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Energy Efficiency

, Volume 2, Issue 2, pp 195–206 | Cite as

Energy intensities and greenhouse gas emission mitigation in global agriculture

  • Uwe A. SchneiderEmail author
  • Pete Smith
Article

Abstract

Energy efficiency and greenhouse gas emissions are closely linked. This paper reviews agricultural options to reduce energy intensities and their impacts, discusses important accounting issues related to system boundaries, land scarcity, and measurement units and compares agricultural energy intensities and improvement potentials on an international level. Agricultural development in recent decades, while increasing yields, has led to lower average energy efficiencies when comparing the 1960s and the mid 1980s. In the two decades thereafter, energy intensities in developed countries increased, but with little impact on greenhouse gas emissions. Efficiency differences across countries in the year 2000 suggest a maximum improvement potential of 500 million tons of CO2 annually. If only below average countries would increase their energy efficiency to average levels of the year 2000, the resulting emission reductions would be below 200 million tons of CO2 annually.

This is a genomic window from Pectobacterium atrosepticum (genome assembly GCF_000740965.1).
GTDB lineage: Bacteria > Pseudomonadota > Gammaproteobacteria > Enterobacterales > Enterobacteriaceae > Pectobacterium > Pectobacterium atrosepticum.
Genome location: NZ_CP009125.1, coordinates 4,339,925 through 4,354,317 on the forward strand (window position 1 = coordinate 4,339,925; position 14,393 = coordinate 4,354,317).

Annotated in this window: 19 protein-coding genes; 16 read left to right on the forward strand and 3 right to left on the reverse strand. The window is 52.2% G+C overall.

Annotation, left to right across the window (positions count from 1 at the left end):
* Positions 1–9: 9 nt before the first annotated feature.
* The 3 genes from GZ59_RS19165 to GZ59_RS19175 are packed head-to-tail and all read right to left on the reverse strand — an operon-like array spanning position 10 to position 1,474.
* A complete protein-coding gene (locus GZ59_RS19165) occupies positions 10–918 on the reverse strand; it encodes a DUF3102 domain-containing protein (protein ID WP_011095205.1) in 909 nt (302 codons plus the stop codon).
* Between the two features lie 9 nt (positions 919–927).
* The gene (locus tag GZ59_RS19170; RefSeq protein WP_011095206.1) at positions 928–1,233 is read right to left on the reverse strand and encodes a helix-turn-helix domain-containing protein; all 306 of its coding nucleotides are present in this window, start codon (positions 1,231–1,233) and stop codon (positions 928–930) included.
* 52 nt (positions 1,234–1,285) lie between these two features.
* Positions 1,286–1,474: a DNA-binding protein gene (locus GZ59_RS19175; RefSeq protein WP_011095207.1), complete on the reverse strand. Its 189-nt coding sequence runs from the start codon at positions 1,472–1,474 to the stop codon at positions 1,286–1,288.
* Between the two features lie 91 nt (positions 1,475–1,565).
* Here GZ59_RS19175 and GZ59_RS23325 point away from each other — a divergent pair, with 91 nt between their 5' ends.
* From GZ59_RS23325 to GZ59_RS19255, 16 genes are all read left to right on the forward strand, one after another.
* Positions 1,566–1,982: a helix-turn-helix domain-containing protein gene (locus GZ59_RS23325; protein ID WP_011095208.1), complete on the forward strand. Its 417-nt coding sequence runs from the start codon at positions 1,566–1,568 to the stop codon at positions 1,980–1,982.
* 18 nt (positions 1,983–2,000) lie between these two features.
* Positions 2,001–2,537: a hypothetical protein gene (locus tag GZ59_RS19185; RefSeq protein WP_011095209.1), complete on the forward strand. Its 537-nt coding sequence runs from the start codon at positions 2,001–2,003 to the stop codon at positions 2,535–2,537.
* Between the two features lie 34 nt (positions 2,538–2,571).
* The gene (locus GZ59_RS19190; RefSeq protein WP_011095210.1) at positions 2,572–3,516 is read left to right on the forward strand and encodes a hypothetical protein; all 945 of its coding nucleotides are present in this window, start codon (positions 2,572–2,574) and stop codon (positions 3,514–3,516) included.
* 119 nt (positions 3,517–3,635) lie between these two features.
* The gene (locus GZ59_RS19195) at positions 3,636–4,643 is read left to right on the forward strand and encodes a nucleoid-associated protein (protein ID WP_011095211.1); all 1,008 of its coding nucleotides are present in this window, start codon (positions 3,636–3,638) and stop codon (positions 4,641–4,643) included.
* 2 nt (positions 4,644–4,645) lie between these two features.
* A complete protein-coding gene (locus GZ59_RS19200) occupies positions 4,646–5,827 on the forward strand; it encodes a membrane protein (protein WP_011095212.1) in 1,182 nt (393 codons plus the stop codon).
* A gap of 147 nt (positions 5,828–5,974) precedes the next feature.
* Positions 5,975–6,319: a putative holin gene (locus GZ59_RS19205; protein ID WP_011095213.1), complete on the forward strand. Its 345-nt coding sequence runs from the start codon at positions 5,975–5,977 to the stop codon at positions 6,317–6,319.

Keywords

Energy intensity Agriculture Greenhouse gas emissions Global mitigation potential Fertilizer efficiency 

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Copyright information

© Springer Science+Business Media B.V. 2008

Authors and Affiliations

  1. 1.Research Unit Sustainability and Global Change, Departments of Geosciences and EconomicsHamburg UniversityHamburgGermany
  2. 2.Institute of Biological and Environmental Sciences, School of Biological SciencesUniversity of AberdeenAberdeenUK

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